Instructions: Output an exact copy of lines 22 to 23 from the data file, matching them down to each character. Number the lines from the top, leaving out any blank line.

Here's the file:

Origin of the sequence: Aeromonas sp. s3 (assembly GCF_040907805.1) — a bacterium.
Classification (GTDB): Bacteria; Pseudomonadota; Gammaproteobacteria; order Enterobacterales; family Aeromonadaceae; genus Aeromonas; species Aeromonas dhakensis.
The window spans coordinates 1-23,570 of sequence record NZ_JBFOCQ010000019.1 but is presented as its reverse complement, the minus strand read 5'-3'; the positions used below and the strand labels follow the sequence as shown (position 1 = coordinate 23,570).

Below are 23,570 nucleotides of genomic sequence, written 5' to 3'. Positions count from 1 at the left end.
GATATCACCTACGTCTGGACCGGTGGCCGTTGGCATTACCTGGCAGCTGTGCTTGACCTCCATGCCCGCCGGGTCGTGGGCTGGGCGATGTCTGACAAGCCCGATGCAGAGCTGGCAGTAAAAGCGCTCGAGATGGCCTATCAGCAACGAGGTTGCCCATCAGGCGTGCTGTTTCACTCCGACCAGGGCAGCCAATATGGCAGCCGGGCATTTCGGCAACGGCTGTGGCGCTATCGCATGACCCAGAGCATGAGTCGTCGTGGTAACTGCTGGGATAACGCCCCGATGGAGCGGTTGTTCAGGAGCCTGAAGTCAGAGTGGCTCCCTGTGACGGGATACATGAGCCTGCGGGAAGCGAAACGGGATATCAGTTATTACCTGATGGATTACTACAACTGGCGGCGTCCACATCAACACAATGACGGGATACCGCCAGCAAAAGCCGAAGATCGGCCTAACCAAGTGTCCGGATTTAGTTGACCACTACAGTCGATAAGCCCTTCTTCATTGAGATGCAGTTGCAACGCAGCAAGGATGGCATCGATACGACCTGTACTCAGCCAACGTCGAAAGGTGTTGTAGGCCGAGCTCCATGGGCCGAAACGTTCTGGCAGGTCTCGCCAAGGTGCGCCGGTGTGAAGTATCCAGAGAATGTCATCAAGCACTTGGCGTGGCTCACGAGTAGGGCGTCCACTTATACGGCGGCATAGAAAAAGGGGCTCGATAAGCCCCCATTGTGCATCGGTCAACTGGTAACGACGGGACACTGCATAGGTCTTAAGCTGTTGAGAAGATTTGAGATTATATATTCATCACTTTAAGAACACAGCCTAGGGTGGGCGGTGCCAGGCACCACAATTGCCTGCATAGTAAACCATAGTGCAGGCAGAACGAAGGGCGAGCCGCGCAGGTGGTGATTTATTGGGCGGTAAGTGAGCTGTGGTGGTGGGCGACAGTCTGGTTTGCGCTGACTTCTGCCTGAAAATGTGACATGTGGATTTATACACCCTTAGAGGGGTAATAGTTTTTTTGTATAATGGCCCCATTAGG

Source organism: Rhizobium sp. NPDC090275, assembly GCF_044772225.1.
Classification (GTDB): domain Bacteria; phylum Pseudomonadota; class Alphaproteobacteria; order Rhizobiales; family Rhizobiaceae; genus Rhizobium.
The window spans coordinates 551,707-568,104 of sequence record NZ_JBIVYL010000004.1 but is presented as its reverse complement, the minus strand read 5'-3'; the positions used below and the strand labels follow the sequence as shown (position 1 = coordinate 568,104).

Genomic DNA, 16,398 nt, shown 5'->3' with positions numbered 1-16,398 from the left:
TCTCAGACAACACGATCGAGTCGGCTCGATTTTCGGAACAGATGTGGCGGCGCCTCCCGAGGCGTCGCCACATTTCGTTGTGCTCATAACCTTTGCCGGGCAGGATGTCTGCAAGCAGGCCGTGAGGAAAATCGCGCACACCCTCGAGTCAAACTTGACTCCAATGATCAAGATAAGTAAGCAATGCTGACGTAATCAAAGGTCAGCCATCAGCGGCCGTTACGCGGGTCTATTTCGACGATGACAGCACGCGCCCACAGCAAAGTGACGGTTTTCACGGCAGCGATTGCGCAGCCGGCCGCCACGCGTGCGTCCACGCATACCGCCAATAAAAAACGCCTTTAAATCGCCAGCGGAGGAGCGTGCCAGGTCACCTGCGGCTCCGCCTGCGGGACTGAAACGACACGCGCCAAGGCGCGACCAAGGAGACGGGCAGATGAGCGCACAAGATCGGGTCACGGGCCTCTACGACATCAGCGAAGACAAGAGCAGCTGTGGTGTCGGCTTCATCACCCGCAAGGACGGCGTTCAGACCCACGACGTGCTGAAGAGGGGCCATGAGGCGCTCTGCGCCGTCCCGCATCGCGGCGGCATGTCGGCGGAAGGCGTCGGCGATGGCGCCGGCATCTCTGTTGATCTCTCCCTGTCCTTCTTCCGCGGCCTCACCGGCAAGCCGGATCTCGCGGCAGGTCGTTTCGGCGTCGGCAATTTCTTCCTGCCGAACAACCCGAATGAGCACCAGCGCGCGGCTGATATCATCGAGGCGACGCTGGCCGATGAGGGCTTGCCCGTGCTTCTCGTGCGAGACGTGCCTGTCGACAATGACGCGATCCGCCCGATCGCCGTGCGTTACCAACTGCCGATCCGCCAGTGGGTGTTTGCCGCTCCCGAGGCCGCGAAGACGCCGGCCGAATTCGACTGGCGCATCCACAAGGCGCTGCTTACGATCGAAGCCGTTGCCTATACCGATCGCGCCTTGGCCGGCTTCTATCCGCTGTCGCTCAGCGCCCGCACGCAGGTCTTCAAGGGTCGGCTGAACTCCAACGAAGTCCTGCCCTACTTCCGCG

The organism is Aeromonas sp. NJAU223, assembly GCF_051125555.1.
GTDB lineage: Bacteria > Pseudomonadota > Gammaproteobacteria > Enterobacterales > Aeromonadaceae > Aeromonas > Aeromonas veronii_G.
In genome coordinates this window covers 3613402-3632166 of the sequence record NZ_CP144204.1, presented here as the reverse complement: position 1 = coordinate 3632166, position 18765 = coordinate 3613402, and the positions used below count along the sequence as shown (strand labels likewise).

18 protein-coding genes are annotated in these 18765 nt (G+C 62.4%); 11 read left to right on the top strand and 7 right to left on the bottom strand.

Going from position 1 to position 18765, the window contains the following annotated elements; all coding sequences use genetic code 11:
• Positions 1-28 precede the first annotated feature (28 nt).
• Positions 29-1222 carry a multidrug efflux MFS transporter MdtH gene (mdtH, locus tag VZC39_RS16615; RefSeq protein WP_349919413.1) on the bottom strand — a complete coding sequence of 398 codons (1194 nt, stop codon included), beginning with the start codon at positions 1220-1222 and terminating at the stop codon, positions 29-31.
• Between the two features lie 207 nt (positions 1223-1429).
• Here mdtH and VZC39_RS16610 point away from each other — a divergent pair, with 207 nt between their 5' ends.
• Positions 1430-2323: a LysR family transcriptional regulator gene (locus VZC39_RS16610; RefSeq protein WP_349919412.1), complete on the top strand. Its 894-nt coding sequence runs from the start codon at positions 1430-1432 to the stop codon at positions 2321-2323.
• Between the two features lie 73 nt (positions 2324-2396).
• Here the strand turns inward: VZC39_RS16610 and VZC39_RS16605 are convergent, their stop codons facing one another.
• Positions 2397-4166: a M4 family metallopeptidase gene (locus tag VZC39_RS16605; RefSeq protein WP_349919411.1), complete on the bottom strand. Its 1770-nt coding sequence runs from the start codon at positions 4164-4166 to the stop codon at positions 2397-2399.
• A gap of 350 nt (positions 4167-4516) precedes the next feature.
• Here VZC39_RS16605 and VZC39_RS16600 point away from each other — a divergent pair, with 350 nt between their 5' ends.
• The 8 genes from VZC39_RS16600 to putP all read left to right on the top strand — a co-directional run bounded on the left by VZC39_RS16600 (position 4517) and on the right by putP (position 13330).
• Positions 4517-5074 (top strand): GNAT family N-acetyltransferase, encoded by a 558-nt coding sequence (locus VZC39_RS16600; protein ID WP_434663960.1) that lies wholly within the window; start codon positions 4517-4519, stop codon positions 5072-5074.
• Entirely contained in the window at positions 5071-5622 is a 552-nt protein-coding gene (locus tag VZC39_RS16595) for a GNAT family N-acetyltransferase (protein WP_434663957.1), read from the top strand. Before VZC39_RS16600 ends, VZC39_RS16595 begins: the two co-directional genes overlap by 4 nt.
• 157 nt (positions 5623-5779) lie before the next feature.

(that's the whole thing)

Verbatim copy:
• Here the strand turns inward: VZC39_RS16610 and VZC39_RS16605 are convergent, their stop codons facing one another.
• Positions 2397-4166: a M4 family metallopeptidase gene (locus tag VZC39_RS16605; RefSeq protein WP_349919411.1), complete on the bottom strand. Its 1770-nt coding sequence runs from the start codon at positions 4164-4166 to the stop codon at positions 2397-2399.